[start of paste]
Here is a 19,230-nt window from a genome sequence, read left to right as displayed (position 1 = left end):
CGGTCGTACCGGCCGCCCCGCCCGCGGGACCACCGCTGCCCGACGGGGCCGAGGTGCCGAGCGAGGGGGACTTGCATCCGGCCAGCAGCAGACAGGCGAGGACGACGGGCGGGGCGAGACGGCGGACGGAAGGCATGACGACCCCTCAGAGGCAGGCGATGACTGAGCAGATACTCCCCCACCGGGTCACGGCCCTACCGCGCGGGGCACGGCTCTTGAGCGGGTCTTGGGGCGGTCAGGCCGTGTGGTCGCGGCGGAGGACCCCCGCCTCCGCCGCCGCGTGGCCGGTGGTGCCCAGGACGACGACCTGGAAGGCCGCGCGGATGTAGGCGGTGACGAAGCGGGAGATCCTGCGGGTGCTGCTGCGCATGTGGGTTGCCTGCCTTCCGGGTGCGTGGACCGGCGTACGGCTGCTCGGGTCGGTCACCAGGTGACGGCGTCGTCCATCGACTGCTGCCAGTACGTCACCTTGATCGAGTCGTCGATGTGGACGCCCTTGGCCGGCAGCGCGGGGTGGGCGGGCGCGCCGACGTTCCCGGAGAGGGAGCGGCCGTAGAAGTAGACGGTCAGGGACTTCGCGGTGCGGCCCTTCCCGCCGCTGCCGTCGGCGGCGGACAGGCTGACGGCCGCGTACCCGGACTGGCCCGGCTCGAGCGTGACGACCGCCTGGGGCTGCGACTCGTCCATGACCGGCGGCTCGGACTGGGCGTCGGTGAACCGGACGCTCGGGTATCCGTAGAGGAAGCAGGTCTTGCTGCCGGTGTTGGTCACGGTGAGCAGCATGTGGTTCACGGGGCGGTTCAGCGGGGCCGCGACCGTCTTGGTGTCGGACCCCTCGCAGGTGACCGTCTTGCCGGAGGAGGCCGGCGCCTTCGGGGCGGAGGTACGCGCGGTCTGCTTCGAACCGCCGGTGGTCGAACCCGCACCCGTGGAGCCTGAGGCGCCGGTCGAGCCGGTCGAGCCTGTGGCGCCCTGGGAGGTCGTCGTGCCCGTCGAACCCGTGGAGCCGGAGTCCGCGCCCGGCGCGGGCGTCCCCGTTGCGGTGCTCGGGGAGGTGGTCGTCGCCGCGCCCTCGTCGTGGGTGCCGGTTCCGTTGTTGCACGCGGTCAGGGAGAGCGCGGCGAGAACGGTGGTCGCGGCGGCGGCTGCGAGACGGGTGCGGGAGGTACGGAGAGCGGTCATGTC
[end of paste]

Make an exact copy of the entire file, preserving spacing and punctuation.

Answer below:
Here is a 19,230-nt window from a genome sequence, read left to right as displayed (position 1 = left end):
CGGTCGTACCGGCCGCCCCGCCCGCGGGACCACCGCTGCCCGACGGGGCCGAGGTGCCGAGCGAGGGGGACTTGCATCCGGCCAGCAGCAGACAGGCGAGGACGACGGGCGGGGCGAGACGGCGGACGGAAGGCATGACGACCCCTCAGAGGCAGGCGATGACTGAGCAGATACTCCCCCACCGGGTCACGGCCCTACCGCGCGGGGCACGGCTCTTGAGCGGGTCTTGGGGCGGTCAGGCCGTGTGGTCGCGGCGGAGGACCCCCGCCTCCGCCGCCGCGTGGCCGGTGGTGCCCAGGACGACGACCTGGAAGGCCGCGCGGATGTAGGCGGTGACGAAGCGGGAGATCCTGCGGGTGCTGCTGCGCATGTGGGTTGCCTGCCTTCCGGGTGCGTGGACCGGCGTACGGCTGCTCGGGTCGGTCACCAGGTGACGGCGTCGTCCATCGACTGCTGCCAGTACGTCACCTTGATCGAGTCGTCGATGTGGACGCCCTTGGCCGGCAGCGCGGGGTGGGCGGGCGCGCCGACGTTCCCGGAGAGGGAGCGGCCGTAGAAGTAGACGGTCAGGGACTTCGCGGTGCGGCCCTTCCCGCCGCTGCCGTCGGCGGCGGACAGGCTGACGGCCGCGTACCCGGACTGGCCCGGCTCGAGCGTGACGACCGCCTGGGGCTGCGACTCGTCCATGACCGGCGGCTCGGACTGGGCGTCGGTGAACCGGACGCTCGGGTATCCGTAGAGGAAGCAGGTCTTGCTGCCGGTGTTGGTCACGGTGAGCAGCATGTGGTTCACGGGGCGGTTCAGCGGGGCCGCGACCGTCTTGGTGTCGGACCCCTCGCAGGTGACCGTCTTGCCGGAGGAGGCCGGCGCCTTCGGGGCGGAGGTACGCGCGGTCTGCTTCGAACCGCCGGTGGTCGAACCCGCACCCGTGGAGCCTGAGGCGCCGGTCGAGCCGGTCGAGCCTGTGGCGCCCTGGGAGGTCGTCGTGCCCGTCGAACCCGTGGAGCCGGAGTCCGCGCCCGGCGCGGGCGTCCCCGTTGCGGTGCTCGGGGAGGTGGTCGTCGCCGCGCCCTCGTCGTGGGTGCCGGTTCCGTTGTTGCACGCGGTCAGGGAGAGCGCGGCGAGAACGGTGGTCGCGGCGGCGGCTGCGAGACGGGTGCGGGAGGTACGGAGAGCGGTCATGTC